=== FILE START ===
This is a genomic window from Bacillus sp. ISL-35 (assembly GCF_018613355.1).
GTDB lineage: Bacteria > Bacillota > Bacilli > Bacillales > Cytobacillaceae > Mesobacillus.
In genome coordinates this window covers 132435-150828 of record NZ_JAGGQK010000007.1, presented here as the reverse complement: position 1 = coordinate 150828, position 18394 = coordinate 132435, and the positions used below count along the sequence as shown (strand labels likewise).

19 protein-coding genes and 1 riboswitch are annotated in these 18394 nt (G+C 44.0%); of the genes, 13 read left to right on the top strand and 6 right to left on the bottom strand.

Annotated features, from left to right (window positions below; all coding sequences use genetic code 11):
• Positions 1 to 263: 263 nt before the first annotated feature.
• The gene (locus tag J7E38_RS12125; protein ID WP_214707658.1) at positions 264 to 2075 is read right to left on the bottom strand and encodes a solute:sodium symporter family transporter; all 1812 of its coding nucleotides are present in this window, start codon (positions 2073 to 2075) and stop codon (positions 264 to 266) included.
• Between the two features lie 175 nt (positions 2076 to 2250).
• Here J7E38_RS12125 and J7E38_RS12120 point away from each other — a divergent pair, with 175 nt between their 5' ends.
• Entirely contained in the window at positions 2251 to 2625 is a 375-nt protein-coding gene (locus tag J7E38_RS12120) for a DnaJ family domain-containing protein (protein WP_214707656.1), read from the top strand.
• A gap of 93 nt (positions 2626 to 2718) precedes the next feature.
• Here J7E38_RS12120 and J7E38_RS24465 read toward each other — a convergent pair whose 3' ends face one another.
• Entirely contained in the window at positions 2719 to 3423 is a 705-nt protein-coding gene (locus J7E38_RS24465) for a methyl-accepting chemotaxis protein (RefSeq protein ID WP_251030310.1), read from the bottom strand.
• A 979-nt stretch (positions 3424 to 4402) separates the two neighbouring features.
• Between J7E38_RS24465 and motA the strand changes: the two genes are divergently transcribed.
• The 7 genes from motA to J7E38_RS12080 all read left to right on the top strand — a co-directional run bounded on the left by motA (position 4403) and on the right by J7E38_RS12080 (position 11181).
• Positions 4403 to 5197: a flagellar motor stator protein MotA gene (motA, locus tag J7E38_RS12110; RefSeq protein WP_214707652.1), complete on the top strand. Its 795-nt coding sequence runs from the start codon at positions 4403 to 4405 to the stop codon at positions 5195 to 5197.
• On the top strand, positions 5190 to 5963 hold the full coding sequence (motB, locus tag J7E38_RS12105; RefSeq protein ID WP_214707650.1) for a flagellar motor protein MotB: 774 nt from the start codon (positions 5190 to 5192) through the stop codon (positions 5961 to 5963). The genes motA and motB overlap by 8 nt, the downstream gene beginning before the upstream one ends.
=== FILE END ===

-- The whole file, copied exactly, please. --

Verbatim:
This is a genomic window from Bacillus sp. ISL-35 (assembly GCF_018613355.1).
GTDB lineage: Bacteria > Bacillota > Bacilli > Bacillales > Cytobacillaceae > Mesobacillus.
In genome coordinates this window covers 132435-150828 of record NZ_JAGGQK010000007.1, presented here as the reverse complement: position 1 = coordinate 150828, position 18394 = coordinate 132435, and the positions used below count along the sequence as shown (strand labels likewise).

19 protein-coding genes and 1 riboswitch are annotated in these 18394 nt (G+C 44.0%); of the genes, 13 read left to right on the top strand and 6 right to left on the bottom strand.

Annotated features, from left to right (window positions below; all coding sequences use genetic code 11):
• Positions 1 to 263: 263 nt before the first annotated feature.
• The gene (locus tag J7E38_RS12125; protein ID WP_214707658.1) at positions 264 to 2075 is read right to left on the bottom strand and encodes a solute:sodium symporter family transporter; all 1812 of its coding nucleotides are present in this window, start codon (positions 2073 to 2075) and stop codon (positions 264 to 266) included.
• Between the two features lie 175 nt (positions 2076 to 2250).
• Here J7E38_RS12125 and J7E38_RS12120 point away from each other — a divergent pair, with 175 nt between their 5' ends.
• Entirely contained in the window at positions 2251 to 2625 is a 375-nt protein-coding gene (locus tag J7E38_RS12120) for a DnaJ family domain-containing protein (protein WP_214707656.1), read from the top strand.
• A gap of 93 nt (positions 2626 to 2718) precedes the next feature.
• Here J7E38_RS12120 and J7E38_RS24465 read toward each other — a convergent pair whose 3' ends face one another.
• Entirely contained in the window at positions 2719 to 3423 is a 705-nt protein-coding gene (locus J7E38_RS24465) for a methyl-accepting chemotaxis protein (RefSeq protein ID WP_251030310.1), read from the bottom strand.
• A 979-nt stretch (positions 3424 to 4402) separates the two neighbouring features.
• Between J7E38_RS24465 and motA the strand changes: the two genes are divergently transcribed.
• The 7 genes from motA to J7E38_RS12080 all read left to right on the top strand — a co-directional run bounded on the left by motA (position 4403) and on the right by J7E38_RS12080 (position 11181).
• Positions 4403 to 5197: a flagellar motor stator protein MotA gene (motA, locus tag J7E38_RS12110; RefSeq protein WP_214707652.1), complete on the top strand. Its 795-nt coding sequence runs from the start codon at positions 4403 to 4405 to the stop codon at positions 5195 to 5197.
• On the top strand, positions 5190 to 5963 hold the full coding sequence (motB, locus tag J7E38_RS12105; RefSeq protein ID WP_214707650.1) for a flagellar motor protein MotB: 774 nt from the start codon (positions 5190 to 5192) through the stop codon (positions 5961 to 5963). The genes motA and motB overlap by 8 nt, the downstream gene beginning before the upstream one ends.